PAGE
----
A persistent rumor during the long-drawn-out Rick Nash Saga, as I call it, was that one reason the deal that brought the winger to the Rangers took so long to get done was Columbus GM Scott Howson’s repeated insistence upon soon-to-be 3rd-year center Derek Stepan being included in it, and Rangers’ GM Glen Sather’s staunch refusal to comply with this demand. Of course, the deal is now done and Stepan remains a Blueshirt, but this (alleged) stalemate sparked a fair amount of discussion among Ranger fans as to his value to the team and, ultimately, his overall potential.
Coach John Tortorella has said that Stepan, who turned 22 in June, reminds him of a young Brad Richards; pretty high praise from a tough coach. And one need only watch Stepan on the ice to see that despite being one of the youngest players on the roster, his basic hockey IQ is perhaps among the highest on the team.
The Minnesota native, you may remember, hit the NHL in 2010 with a bang, netting a hat trick in his first NHL game – the first Ranger and only the 4th player in NHL history to do so – and while he set the bar high for himself in so doing, he followed through, finishing his rookie season with an impressive 21 goals and 45 points in a full 82 games.
In his sophomore campaign in 2011-2012, Stepan netted 17 goals and 52 points, and the fact that his assist total increased while his goal total decreased may be seen as an indicator that he is developing into a true NHL centerman: a player whose role revolves more around setting up goals than burying them himself. The interesting thing about Stepan is that he seems, at first glance, rather unremarkable. He is not especially flashy, not particularly big (6’0″, 190) or strong, nor is he a speed demon like fellow young Rangers Carl Hagelin and Chris Kreider. It is his aforementioned intelligence, combined with a maturity, patience and calmness that belie his young age, that make Stepan special.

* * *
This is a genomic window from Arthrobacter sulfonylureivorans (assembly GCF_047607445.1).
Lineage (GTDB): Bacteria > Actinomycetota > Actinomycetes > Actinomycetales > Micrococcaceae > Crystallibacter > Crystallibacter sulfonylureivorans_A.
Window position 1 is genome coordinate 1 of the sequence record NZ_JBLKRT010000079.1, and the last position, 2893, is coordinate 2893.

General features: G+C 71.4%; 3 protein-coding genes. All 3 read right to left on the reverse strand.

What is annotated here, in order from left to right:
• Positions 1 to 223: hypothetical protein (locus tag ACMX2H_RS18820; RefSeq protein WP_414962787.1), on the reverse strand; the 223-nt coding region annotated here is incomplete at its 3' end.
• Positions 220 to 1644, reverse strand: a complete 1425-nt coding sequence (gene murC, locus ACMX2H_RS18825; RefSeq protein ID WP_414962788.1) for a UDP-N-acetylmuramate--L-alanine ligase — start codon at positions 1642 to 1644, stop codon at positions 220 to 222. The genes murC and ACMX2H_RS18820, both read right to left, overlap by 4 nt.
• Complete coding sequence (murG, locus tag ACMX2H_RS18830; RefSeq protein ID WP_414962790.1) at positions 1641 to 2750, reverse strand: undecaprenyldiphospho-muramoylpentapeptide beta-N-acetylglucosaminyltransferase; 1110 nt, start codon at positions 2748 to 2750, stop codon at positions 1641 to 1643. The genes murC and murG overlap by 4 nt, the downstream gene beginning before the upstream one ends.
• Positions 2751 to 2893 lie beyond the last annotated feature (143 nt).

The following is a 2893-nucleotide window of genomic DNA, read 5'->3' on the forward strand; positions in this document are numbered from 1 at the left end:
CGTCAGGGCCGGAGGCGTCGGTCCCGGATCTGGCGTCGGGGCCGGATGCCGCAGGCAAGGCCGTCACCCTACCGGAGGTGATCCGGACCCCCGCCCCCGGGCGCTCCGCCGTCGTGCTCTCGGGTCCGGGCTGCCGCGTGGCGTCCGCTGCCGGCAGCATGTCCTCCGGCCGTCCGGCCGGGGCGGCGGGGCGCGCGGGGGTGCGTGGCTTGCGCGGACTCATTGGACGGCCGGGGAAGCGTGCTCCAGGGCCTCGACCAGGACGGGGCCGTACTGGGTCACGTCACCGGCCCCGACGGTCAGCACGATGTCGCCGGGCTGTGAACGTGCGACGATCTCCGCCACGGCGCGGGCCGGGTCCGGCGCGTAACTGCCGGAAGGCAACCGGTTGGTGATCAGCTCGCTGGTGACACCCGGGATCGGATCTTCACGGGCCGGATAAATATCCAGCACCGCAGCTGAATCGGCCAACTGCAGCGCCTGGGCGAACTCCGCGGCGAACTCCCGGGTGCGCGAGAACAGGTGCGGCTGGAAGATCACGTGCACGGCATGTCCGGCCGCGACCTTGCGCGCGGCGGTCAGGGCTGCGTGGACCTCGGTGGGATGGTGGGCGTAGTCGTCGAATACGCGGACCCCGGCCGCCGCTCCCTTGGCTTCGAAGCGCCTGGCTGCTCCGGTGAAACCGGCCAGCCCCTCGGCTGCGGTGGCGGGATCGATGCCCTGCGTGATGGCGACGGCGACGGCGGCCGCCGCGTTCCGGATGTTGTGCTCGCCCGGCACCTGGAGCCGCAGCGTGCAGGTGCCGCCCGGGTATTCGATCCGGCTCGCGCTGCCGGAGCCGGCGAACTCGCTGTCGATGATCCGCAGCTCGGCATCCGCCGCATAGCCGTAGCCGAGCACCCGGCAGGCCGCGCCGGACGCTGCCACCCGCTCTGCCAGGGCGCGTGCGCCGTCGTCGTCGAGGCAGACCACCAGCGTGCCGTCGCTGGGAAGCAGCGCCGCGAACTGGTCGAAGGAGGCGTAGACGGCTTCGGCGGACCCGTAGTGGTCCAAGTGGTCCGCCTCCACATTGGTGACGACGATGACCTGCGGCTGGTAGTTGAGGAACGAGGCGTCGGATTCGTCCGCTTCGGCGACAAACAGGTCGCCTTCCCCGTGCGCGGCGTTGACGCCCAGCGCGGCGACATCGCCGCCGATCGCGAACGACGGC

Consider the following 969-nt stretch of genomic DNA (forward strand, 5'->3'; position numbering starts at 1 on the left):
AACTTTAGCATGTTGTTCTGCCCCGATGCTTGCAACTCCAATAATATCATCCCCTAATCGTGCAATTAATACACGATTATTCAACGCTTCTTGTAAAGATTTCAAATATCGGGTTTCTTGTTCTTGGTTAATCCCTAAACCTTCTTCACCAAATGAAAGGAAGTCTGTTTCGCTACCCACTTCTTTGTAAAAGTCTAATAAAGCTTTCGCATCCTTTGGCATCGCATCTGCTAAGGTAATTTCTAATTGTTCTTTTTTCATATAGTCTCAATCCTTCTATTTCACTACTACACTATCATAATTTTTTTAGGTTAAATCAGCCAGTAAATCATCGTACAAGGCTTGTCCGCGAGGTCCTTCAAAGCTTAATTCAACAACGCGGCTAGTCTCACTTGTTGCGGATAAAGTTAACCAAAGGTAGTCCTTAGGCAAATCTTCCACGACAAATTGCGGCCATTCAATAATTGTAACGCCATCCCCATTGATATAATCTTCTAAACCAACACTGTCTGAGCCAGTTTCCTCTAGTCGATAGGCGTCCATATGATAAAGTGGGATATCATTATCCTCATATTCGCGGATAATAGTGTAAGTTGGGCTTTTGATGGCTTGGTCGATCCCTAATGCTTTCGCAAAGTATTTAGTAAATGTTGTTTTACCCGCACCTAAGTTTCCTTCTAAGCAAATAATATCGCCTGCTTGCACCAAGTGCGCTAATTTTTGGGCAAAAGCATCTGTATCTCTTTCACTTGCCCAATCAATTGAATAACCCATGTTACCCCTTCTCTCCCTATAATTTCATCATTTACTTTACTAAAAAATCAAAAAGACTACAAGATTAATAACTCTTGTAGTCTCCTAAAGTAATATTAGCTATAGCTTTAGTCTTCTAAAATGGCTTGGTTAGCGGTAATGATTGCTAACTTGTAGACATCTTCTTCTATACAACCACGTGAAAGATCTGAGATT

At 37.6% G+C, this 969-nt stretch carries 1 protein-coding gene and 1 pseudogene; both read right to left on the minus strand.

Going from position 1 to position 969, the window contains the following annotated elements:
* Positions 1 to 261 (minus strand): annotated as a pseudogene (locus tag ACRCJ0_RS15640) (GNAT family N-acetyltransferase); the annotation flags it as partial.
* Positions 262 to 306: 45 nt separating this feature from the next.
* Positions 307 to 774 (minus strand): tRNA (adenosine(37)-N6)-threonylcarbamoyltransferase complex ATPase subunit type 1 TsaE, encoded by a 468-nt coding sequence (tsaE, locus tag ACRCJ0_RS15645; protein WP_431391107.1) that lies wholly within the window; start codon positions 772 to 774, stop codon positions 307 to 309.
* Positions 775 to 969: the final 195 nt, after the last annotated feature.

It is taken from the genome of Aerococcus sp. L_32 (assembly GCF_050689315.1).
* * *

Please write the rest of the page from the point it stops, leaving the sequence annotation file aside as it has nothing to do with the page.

However, all that being said: more is needed from him, especially now, considering the faith the Rangers’ organization showed in his potential by refusing to include him in the Nash deal. Late in the 2011-2012 season, Stepan received a knee-on-knee hit from Pittsburgh’s Brooks Orpik, and although he did not miss any games, he was not nearly so visible throughout the remainder of the season and playoffs as most fans would have hoped. Was he playing injured after the Orpik hit? Possibly, and while willingness to play through injury is admirable, seeing a player on the ice when he is not giving 100% – even if only because he cannot – can be frustrating. Either way, Stepan needs a true breakout season; if he is capable of being a game-changer in the NHL, now is the time for him to show it. Will he ever be a 35-goal guy? It seems doubtful; again, he seems to be more of a playmaker than goalscorer, although in this writer’s opinion, 25-30 goals and a secure spot on the 2nd line would not be outside the realm of possibility for a player of his skill level. But “potential” can be a dirty word, and all potential must evolve into results eventually or it is meaningless. So if Stepan is going to validate the faith shown in him by Sather, Tortorella, and the large number of fans who were vocal in wanting him to remain on Broadway, he needs a banner year in 2012-2013.
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